Cornbelt Heartland: Region and Landscapes in Space and Time
Based on examples from southwestern Minnesota and the Midwest of the United States, this paper contemplates the potential of region and landscape as guiding modes of humanistic inquiry. Both provide ways to organize knowledge and examine texts. In the last three decades, region has outgrown the confines of geography and it has become a common concept in studies across disciplines. Regions, which serve as categories for scholars’ analyses, have considerable vernacular currency and inform people’s actions, thus endowing the concept of region with reflexivity. Landscapes also have great potential for inquiries. Once associated exclusively with the natural sciences or the visual arts, landscapes have steadily gained ground in the humanities and social sciences. Whether understood as texts to be read, processes of work, or the outgrowths of symbolic systems, landscapes yield insights into people and places. Explorations of landscape and region in southwestern Minnesota and the U.S. Midwest reveal how these two American areal abstractions serve both to define and conceal places and processes in a fluid world. In a larger sense, both region and landscape raise the question of how texts transcend the boundaries of time and space, while being expressions bounded in specific temporal and spatial contexts.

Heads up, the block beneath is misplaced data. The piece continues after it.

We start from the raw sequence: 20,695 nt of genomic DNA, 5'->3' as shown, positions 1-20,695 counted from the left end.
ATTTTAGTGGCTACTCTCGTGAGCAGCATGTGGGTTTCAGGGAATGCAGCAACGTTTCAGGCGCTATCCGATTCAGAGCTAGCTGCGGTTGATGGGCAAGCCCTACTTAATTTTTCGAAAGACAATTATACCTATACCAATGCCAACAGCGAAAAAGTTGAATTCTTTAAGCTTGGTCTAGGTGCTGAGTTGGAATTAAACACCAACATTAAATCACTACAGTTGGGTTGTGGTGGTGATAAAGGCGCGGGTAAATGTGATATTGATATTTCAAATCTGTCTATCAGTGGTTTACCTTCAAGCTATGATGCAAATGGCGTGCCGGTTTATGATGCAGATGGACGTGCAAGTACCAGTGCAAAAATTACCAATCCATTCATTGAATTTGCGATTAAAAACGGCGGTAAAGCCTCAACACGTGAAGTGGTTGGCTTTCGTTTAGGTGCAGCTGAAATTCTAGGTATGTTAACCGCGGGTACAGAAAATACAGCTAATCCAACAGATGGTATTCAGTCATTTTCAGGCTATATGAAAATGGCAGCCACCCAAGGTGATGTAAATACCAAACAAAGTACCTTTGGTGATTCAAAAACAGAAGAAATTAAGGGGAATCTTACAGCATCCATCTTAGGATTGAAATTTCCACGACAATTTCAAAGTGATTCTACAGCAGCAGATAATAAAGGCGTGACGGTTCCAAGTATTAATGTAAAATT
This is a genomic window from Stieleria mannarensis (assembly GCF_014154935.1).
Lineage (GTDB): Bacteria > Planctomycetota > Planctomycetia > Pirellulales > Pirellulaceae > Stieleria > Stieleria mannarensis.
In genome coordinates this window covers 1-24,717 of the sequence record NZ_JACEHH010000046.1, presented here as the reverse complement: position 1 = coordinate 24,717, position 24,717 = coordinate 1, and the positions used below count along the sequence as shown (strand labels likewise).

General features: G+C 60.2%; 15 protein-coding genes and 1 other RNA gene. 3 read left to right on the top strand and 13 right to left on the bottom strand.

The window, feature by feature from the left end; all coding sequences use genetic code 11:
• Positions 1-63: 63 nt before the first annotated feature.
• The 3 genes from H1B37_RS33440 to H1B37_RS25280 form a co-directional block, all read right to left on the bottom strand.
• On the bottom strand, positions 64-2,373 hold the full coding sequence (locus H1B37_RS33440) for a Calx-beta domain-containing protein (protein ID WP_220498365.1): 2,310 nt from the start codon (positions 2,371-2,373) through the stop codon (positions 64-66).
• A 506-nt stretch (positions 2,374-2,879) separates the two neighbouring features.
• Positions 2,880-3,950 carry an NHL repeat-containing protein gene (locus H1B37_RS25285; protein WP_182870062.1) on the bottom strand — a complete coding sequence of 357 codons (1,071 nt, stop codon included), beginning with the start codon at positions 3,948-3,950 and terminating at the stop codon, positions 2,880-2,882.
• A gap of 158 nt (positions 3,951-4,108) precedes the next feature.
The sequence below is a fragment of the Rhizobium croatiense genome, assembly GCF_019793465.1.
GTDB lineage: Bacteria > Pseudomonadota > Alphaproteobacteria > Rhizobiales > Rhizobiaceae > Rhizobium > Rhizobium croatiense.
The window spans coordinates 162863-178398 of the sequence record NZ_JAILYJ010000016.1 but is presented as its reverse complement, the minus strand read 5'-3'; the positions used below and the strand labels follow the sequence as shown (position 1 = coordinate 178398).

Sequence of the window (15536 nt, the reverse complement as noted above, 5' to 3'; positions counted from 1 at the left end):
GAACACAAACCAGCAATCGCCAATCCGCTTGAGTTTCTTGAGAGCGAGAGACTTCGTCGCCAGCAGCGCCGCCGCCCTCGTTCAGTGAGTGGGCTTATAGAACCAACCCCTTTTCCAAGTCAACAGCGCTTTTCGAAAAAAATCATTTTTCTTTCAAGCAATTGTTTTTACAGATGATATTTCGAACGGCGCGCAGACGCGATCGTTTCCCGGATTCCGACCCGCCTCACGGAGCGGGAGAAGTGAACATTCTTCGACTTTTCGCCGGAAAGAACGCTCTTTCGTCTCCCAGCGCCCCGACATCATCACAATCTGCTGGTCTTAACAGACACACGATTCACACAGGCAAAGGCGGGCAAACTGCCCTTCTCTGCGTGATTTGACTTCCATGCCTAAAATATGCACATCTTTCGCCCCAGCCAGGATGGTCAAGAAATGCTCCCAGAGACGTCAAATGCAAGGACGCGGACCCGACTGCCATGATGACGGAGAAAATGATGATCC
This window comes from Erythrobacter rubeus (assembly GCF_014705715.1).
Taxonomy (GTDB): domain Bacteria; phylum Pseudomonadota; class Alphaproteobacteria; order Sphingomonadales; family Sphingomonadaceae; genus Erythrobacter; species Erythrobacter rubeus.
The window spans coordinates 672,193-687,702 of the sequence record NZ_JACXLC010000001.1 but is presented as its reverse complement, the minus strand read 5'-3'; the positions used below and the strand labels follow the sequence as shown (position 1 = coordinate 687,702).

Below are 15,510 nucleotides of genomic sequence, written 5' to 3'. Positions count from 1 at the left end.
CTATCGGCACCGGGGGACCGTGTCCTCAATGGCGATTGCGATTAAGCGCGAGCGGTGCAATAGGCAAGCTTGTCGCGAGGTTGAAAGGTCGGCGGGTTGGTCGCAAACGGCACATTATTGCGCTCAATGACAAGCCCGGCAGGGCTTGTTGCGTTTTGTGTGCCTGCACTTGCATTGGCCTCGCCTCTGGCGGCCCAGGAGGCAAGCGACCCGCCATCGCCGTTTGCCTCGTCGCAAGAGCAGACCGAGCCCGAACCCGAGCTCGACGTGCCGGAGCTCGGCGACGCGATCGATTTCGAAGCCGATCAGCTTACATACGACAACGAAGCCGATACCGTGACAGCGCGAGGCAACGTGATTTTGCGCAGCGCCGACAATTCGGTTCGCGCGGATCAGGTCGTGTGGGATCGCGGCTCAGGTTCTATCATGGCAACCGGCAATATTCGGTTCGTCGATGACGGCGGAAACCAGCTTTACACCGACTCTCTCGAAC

Keywords: Region, Landscape, United States of America, Space, Time
Dr. Anthony Amato
Associate Professor of Rural and Regional Studies, Center for Rural and Regional Studies, Southwest Minnesota State University